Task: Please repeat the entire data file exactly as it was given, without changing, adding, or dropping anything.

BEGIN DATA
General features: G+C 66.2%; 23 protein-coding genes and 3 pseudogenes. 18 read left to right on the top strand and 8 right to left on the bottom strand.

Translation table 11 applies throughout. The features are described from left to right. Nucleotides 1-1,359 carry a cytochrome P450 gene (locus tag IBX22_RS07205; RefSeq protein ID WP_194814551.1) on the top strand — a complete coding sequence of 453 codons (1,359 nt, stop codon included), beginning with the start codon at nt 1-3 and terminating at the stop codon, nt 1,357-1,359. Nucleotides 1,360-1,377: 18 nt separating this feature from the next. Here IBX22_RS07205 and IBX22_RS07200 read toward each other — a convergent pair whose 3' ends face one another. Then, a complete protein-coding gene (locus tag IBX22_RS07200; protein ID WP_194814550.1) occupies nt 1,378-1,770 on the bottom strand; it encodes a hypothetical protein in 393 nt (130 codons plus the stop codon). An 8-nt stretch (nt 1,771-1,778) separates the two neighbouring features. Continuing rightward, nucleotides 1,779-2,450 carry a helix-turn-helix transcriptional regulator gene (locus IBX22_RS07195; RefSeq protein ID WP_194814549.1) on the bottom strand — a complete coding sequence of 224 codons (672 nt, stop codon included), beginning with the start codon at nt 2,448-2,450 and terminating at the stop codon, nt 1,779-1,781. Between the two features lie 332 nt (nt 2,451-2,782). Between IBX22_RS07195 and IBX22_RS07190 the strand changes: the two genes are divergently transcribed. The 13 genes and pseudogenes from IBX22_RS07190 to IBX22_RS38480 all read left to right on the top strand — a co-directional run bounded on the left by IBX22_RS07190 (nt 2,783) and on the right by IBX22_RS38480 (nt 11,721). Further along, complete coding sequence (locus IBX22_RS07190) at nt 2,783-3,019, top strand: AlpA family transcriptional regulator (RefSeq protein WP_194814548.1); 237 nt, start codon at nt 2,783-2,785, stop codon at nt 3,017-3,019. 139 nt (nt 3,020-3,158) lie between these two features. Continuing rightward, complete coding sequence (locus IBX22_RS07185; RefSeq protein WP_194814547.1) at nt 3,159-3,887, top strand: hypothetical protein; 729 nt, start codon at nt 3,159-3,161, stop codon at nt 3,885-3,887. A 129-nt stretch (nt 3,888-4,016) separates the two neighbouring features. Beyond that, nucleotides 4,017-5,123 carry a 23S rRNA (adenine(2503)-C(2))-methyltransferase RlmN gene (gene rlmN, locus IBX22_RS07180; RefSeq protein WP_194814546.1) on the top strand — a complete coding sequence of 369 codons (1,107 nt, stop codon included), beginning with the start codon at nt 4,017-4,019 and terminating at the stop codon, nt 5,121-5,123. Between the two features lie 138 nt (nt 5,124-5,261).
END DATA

General features: G+C 66.2%; 23 protein-coding genes and 3 pseudogenes. 18 read left to right on the top strand and 8 right to left on the bottom strand.

Translation table 11 applies throughout. The features are described from left to right. Nucleotides 1-1,359 carry a cytochrome P450 gene (locus tag IBX22_RS07205; RefSeq protein ID WP_194814551.1) on the top strand — a complete coding sequence of 453 codons (1,359 nt, stop codon included), beginning with the start codon at nt 1-3 and terminating at the stop codon, nt 1,357-1,359. Nucleotides 1,360-1,377: 18 nt separating this feature from the next. Here IBX22_RS07205 and IBX22_RS07200 read toward each other — a convergent pair whose 3' ends face one another. Then, a complete protein-coding gene (locus tag IBX22_RS07200; protein ID WP_194814550.1) occupies nt 1,378-1,770 on the bottom strand; it encodes a hypothetical protein in 393 nt (130 codons plus the stop codon). An 8-nt stretch (nt 1,771-1,778) separates the two neighbouring features. Continuing rightward, nucleotides 1,779-2,450 carry a helix-turn-helix transcriptional regulator gene (locus IBX22_RS07195; RefSeq protein ID WP_194814549.1) on the bottom strand — a complete coding sequence of 224 codons (672 nt, stop codon included), beginning with the start codon at nt 2,448-2,450 and terminating at the stop codon, nt 1,779-1,781. Between the two features lie 332 nt (nt 2,451-2,782). Between IBX22_RS07195 and IBX22_RS07190 the strand changes: the two genes are divergently transcribed. The 13 genes and pseudogenes from IBX22_RS07190 to IBX22_RS38480 all read left to right on the top strand — a co-directional run bounded on the left by IBX22_RS07190 (nt 2,783) and on the right by IBX22_RS38480 (nt 11,721). Further along, complete coding sequence (locus IBX22_RS07190) at nt 2,783-3,019, top strand: AlpA family transcriptional regulator (RefSeq protein WP_194814548.1); 237 nt, start codon at nt 2,783-2,785, stop codon at nt 3,017-3,019. 139 nt (nt 3,020-3,158) lie between these two features. Continuing rightward, complete coding sequence (locus IBX22_RS07185; RefSeq protein WP_194814547.1) at nt 3,159-3,887, top strand: hypothetical protein; 729 nt, start codon at nt 3,159-3,161, stop codon at nt 3,885-3,887. A 129-nt stretch (nt 3,888-4,016) separates the two neighbouring features. Beyond that, nucleotides 4,017-5,123 carry a 23S rRNA (adenine(2503)-C(2))-methyltransferase RlmN gene (gene rlmN, locus IBX22_RS07180; RefSeq protein WP_194814546.1) on the top strand — a complete coding sequence of 369 codons (1,107 nt, stop codon included), beginning with the start codon at nt 4,017-4,019 and terminating at the stop codon, nt 5,121-5,123. Between the two features lie 138 nt (nt 5,124-5,261).